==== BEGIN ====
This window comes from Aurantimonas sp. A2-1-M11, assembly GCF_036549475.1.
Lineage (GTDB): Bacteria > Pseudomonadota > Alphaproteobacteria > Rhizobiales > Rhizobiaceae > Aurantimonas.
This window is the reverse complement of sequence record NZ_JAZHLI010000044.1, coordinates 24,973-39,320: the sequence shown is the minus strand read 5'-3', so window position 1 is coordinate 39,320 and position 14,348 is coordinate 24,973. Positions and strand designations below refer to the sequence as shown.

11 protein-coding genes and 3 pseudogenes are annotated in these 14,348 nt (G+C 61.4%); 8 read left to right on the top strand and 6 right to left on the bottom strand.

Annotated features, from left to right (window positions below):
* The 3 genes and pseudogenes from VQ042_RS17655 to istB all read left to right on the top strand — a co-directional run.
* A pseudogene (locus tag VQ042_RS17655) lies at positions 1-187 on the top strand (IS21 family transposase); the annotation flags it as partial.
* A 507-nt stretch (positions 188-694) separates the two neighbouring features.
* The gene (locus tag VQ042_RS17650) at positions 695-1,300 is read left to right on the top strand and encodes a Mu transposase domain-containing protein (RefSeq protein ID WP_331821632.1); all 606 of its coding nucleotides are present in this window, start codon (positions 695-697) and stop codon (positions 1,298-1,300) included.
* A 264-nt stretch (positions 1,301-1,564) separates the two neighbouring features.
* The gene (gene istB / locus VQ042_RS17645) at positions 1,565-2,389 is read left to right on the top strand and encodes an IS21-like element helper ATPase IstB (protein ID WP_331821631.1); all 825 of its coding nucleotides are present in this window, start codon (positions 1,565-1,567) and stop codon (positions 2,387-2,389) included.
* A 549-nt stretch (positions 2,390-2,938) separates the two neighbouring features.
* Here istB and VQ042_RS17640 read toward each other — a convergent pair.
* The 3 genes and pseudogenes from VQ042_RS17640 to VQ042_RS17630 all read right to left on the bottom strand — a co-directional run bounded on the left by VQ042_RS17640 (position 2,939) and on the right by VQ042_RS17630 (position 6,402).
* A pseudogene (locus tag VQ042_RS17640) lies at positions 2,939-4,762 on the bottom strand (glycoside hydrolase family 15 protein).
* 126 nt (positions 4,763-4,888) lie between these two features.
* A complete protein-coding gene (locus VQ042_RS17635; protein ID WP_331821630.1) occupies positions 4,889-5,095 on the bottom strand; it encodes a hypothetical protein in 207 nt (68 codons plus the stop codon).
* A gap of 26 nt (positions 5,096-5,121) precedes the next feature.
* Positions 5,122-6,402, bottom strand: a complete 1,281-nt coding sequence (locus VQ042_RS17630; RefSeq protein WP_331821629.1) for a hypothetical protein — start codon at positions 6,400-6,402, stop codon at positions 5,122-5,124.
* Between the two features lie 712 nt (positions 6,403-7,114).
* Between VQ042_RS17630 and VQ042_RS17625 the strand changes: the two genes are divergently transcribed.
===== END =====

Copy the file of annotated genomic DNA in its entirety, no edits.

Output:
This window comes from Aurantimonas sp. A2-1-M11, assembly GCF_036549475.1.
Lineage (GTDB): Bacteria > Pseudomonadota > Alphaproteobacteria > Rhizobiales > Rhizobiaceae > Aurantimonas.
This window is the reverse complement of sequence record NZ_JAZHLI010000044.1, coordinates 24,973-39,320: the sequence shown is the minus strand read 5'-3', so window position 1 is coordinate 39,320 and position 14,348 is coordinate 24,973. Positions and strand designations below refer to the sequence as shown.

11 protein-coding genes and 3 pseudogenes are annotated in these 14,348 nt (G+C 61.4%); 8 read left to right on the top strand and 6 right to left on the bottom strand.

Annotated features, from left to right (window positions below):
* The 3 genes and pseudogenes from VQ042_RS17655 to istB all read left to right on the top strand — a co-directional run.
* A pseudogene (locus tag VQ042_RS17655) lies at positions 1-187 on the top strand (IS21 family transposase); the annotation flags it as partial.
* A 507-nt stretch (positions 188-694) separates the two neighbouring features.
* The gene (locus tag VQ042_RS17650) at positions 695-1,300 is read left to right on the top strand and encodes a Mu transposase domain-containing protein (RefSeq protein ID WP_331821632.1); all 606 of its coding nucleotides are present in this window, start codon (positions 695-697) and stop codon (positions 1,298-1,300) included.
* A 264-nt stretch (positions 1,301-1,564) separates the two neighbouring features.
* The gene (gene istB / locus VQ042_RS17645) at positions 1,565-2,389 is read left to right on the top strand and encodes an IS21-like element helper ATPase IstB (protein ID WP_331821631.1); all 825 of its coding nucleotides are present in this window, start codon (positions 1,565-1,567) and stop codon (positions 2,387-2,389) included.
* A 549-nt stretch (positions 2,390-2,938) separates the two neighbouring features.
* Here istB and VQ042_RS17640 read toward each other — a convergent pair.
* The 3 genes and pseudogenes from VQ042_RS17640 to VQ042_RS17630 all read right to left on the bottom strand — a co-directional run bounded on the left by VQ042_RS17640 (position 2,939) and on the right by VQ042_RS17630 (position 6,402).
* A pseudogene (locus tag VQ042_RS17640) lies at positions 2,939-4,762 on the bottom strand (glycoside hydrolase family 15 protein).
* 126 nt (positions 4,763-4,888) lie between these two features.
* A complete protein-coding gene (locus VQ042_RS17635; protein ID WP_331821630.1) occupies positions 4,889-5,095 on the bottom strand; it encodes a hypothetical protein in 207 nt (68 codons plus the stop codon).
* A gap of 26 nt (positions 5,096-5,121) precedes the next feature.
* Positions 5,122-6,402, bottom strand: a complete 1,281-nt coding sequence (locus VQ042_RS17630; RefSeq protein WP_331821629.1) for a hypothetical protein — start codon at positions 6,400-6,402, stop codon at positions 5,122-5,124.
* Between the two features lie 712 nt (positions 6,403-7,114).
* Between VQ042_RS17630 and VQ042_RS17625 the strand changes: the two genes are divergently transcribed.